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First, Let's Kill All The Lawyers


By: Jerry Yudelson, PE, LEED AP - Thursday, May 17, 2007
Source: Yudelson Associates

Shakespeare may have had it right in Henry VI (Part Two): to relieve the oppression of the common person, getting rid of lawyers might be a good first step. (Trial and personal injury lawyers, of course, would disagree with this assessment). Nonetheless, we are stuck with them (including my two sisters), so what do they have to do with green buildings?

Well, the good news is that green buildings have become so mainstream that lawyers are finding fee opportunities in advising clients about them; that’s also the bad news, because it means that green building participants (architects, engineers, builders, developers, etc.) need to be extra careful about the claims they are making about green buildings and especially about LEED certification.

In April, I gave a green building webinar presentation to the California Bar, Real Property Law construction law subsection, probably the first in the country hosted by any state bar. In California alone, according to my source, there are 22,000 lawyers who are members of the real property law section of the bar. That’s a frightening thought for anyone in business!

At the National Association of Home Builders (NAHB) National Green Building Conference in St. Louis, I heard two presentations by two very bright attorneys. Brian Anderson of Madison, Wisconsin, spoke on "legal and business issues of green building." His article can be found in Wisconsin Lawyer, August 2006. Here are some of the issues he raised:

  1. Does a green building produce better outcomes, in terms of energy savings, productivity, health, etc.? If that is part of the marketing claim by an architect, engineer, contractor and developer, there may be a liability exposure if these benefits are not realized, no matter what the reason.
  2. What are the performance expectations by a building owner and developer when they hire a professional to produce a LEED building? Are these in writing, or just assumed?
  3. Does the LEED certification documentation represent a higher level of warranty than a professional's responsibility of "due care"? Will your insurance cover you if USGBC denies your "LEED point" and the client falls short of the desired certification level?
  4. Does your LEED performance level trigger various state and federal tax credits, utility incentives or other benefits? Who’s responsible for the lost financial benefit if you don't reach the necessary LEED level to qualify for the tax or other benefits?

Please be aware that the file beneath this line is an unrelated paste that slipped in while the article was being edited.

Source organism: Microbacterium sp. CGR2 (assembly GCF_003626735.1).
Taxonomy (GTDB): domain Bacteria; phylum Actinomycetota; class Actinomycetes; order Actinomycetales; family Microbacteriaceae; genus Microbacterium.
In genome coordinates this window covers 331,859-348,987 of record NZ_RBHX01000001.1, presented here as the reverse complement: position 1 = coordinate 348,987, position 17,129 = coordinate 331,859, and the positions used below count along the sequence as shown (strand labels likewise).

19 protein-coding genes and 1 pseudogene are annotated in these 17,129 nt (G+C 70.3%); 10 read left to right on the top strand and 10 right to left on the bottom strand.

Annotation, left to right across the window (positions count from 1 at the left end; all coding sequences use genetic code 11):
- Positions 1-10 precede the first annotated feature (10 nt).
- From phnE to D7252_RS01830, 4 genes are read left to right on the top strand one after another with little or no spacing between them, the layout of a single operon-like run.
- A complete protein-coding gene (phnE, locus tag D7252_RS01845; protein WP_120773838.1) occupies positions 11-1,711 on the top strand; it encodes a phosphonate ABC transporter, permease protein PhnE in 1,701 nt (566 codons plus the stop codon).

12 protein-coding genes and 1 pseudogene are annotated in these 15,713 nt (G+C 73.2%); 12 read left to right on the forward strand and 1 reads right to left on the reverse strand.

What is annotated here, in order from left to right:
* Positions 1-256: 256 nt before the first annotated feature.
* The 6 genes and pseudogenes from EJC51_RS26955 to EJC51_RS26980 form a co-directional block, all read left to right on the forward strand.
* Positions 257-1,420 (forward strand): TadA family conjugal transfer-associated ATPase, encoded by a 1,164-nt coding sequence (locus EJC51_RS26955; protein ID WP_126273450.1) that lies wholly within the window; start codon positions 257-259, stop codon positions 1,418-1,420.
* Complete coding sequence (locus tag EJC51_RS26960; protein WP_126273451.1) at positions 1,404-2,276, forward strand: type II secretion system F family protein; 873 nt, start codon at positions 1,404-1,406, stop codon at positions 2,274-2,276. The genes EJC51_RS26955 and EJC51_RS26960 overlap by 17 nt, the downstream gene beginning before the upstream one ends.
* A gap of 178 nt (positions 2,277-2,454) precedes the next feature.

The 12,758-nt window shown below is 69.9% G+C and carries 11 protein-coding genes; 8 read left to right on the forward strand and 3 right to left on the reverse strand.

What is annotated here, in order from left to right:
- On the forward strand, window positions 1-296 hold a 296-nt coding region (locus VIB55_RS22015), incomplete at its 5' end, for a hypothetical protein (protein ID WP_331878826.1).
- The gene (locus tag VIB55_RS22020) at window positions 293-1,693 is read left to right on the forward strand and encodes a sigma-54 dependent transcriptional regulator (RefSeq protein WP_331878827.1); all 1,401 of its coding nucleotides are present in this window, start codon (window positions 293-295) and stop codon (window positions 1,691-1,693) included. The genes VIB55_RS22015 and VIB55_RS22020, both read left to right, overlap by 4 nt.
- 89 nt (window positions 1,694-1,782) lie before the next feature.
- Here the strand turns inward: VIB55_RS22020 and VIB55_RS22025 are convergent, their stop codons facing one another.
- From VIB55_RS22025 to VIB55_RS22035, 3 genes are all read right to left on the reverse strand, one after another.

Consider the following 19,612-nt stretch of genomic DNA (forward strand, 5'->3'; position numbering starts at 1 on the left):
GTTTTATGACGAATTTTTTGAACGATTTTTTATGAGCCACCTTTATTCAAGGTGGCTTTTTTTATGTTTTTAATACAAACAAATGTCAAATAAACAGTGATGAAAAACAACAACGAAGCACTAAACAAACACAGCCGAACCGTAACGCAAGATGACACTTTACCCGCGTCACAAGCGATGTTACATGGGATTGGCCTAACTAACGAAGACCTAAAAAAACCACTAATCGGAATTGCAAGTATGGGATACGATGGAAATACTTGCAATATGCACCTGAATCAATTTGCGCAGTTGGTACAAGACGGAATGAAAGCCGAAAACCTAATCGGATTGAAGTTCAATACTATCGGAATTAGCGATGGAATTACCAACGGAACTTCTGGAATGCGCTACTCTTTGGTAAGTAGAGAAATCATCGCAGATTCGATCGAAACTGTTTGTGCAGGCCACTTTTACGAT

Based in Chicago, Ujjval Vyas is a trained architect with a PhD and law degree, who also presented at the NAHB conference. His legal advice focuses on the risk management and risk mitigation issues inherent in green buildings. Here are a few examples.

  1. How will the architect or engineer explain less-than-expected energy savings from a given building design? As professionals know, there are probably a dozen good reasons why a building might use more energy than predicted by computer models, including a change in building occupant numbers, a change in tenant activities, weather in a particular year, hours of operation, etc. Try explaining all that in court!
  2. Does your insurance cover you when you introduce new technologies that may be somewhat experimental? What is your standard of care to make sure they are going to work?
  3. Are you "guaranteeing" a specific LEED certification level? What happens if the owner makes poor decisions or runs out of money, so that the level can't be reached within budget or scope of the project?
  4. Does your LEED AP status confer on you a higher standard of care in your professional activities? If so, your liability exposure may be increased without your recognizing it.
  5. If you’re not a LEED AP, but 50,000 other people are, you may involuntarily be held to a higher standard of care in building design, for example to achieve greater levels of energy savings, so just burying your head in the sand is not a good posture anymore.

You can see that lawyers raise really interesting and practical business questions. I hate to say it, but you might be well advised to talk to your own lawyer about these issues before you sign your next contract to provide services to a green building project.



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